That was Sines, a wild Synthesizer plugin with an interface with many knobs and buttons. The experimental on this synth isn’t the interface, although you can also see it that way, here’s the engine. In this release, Cherry Audio broke new ground by combining many elements of the Buchla world (west-coast) and east-coast synthesis (Moog, Oberheim…) in a new virtual instrument.
Thanks to its many “untraditional” features, Sines invites musicians to experiment with them. By simply turning, you can explore the individual, possibly unknown, functions and their impact on the sound. Even if the interface was ridiculed by many, it is perfect for these sonic experimentations.
What I particularly like about Sines is the musical fusion of the two synthesis worlds. You can make very classic sounds using your subtractive workflow but, at the same time, create absolutely explosive, wild, experimental sounds.
Sines caused a stir this year. It’s something new and different, and you’d like to see more from the developers of Cherry Audio. More unusual concepts with which you can immerse yourself in new sound spheres far away from the ever-recurring classics.
Available at my partner Plugin Boutique
Do you want sounds that crack, sizzle, glitch, dirty, or are super harmonic rich aggressive? Then visit the Noise Engineering software portfolio, which has grown massively in 2022. So far, Noise Engineering has mainly been a topic for Eurorack users.
From oscillators, effects, and custom DSP platforms to utilities, their modules are often characterized by fascinating novel concepts such as experimental synthesis models and more. In 2021 they made the leap into the software world with their great Freequel Bundle, three exciting free plugins.
Then in 2022, they released a line of wild, insane commercial synthesizers and effects. They published four Synthesizer plugins in 2022: Loquelic Vereor, Manis Iteritas, Basimilus Iteritas, and Cursus Vereor. All 4 are no ordinary virtual instruments.
With their cross-synthesis engine, they can generate sounds that only a few other soft synths can imitate. Here you go on a crazy trip full of bizarre, dirty, harmonic-rich, or horrifying sounds. Noise engineering synth plugins are great for adding a special touch to tracks. They are also great tools for noise, industrial or experimental musicians.
The user interfaces of the NE plugins are just as experimental as the sound. Unlike Arturia and co, they avoid eye-catching realistic GUIs but instead use very simple scalable interfaces that promote a fast workflow. Unusual at first, but you will quickly realize the concept behind this rather “boring” GUI. They are ready for experimentation and give you fast results without long detours and distractions.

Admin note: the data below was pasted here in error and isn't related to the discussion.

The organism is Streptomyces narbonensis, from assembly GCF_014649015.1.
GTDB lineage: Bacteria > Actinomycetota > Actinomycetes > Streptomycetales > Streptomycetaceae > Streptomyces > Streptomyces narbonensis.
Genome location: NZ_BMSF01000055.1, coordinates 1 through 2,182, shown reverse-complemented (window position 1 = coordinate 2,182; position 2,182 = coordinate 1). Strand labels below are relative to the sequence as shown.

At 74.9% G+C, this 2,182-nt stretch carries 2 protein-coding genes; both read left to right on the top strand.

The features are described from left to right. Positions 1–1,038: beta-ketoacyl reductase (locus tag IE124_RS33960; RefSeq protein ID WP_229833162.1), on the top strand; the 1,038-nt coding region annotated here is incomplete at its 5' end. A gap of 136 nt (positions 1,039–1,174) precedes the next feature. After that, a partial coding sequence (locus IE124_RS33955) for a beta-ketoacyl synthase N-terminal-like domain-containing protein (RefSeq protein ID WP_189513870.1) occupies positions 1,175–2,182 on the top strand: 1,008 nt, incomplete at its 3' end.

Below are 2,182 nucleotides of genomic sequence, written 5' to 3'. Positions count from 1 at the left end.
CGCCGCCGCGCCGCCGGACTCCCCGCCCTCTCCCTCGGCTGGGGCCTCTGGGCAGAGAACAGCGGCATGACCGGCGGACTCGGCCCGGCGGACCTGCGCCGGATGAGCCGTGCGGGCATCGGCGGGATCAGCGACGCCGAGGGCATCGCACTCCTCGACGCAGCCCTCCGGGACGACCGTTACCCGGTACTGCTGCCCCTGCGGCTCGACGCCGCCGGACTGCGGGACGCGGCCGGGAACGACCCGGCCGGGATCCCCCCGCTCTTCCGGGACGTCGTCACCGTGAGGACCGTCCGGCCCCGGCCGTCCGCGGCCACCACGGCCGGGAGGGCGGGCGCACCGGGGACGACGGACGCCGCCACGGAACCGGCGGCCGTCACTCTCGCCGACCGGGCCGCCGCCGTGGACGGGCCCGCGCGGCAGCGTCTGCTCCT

Noise engineering can be called the king of experimental plugins with a clear conscience. Here you don’t get “more of the same.”
Not only plugins have inspired us this year. Some developers follow a different way with their software products—for example, Giorgio Sancristoforo, who created some exciting, unusual virtual instruments in 2022. His decision to design standalone synths and not plugins is already a minor point in listing them here.
He wants to show you can also work with software in a DAWless situation. Without having them directly integrated into a DAW, you work with these instruments differently and more directly. Like a real instrument.
Two synthesizer releases, in particular, drew me into the experimental synth world. They listen to the Japanese names Ongaku and Bento.
Ongaku is a unique west-coast flavored standalone Synthesizer packed with probability and randomizers. Visually, the synth is very beautiful, and you almost think the developer has given its Synthesizer a blue kimono. And internally, Ongaku is also a very fun, playful experience.
The mix of west Coast elements (wavefolding, FM, lowpass…) and the untraditional sequencing options (probabilistic triggers, clocks…) make it a very experimental rhythmical synth. Also, the integration of an emulated tape machine for sound recording in Ongaku gives the whole thing another unusual out-of-the-box charm.
If you want to experiment with rhythms and west-coast synthesis, this is the place for you.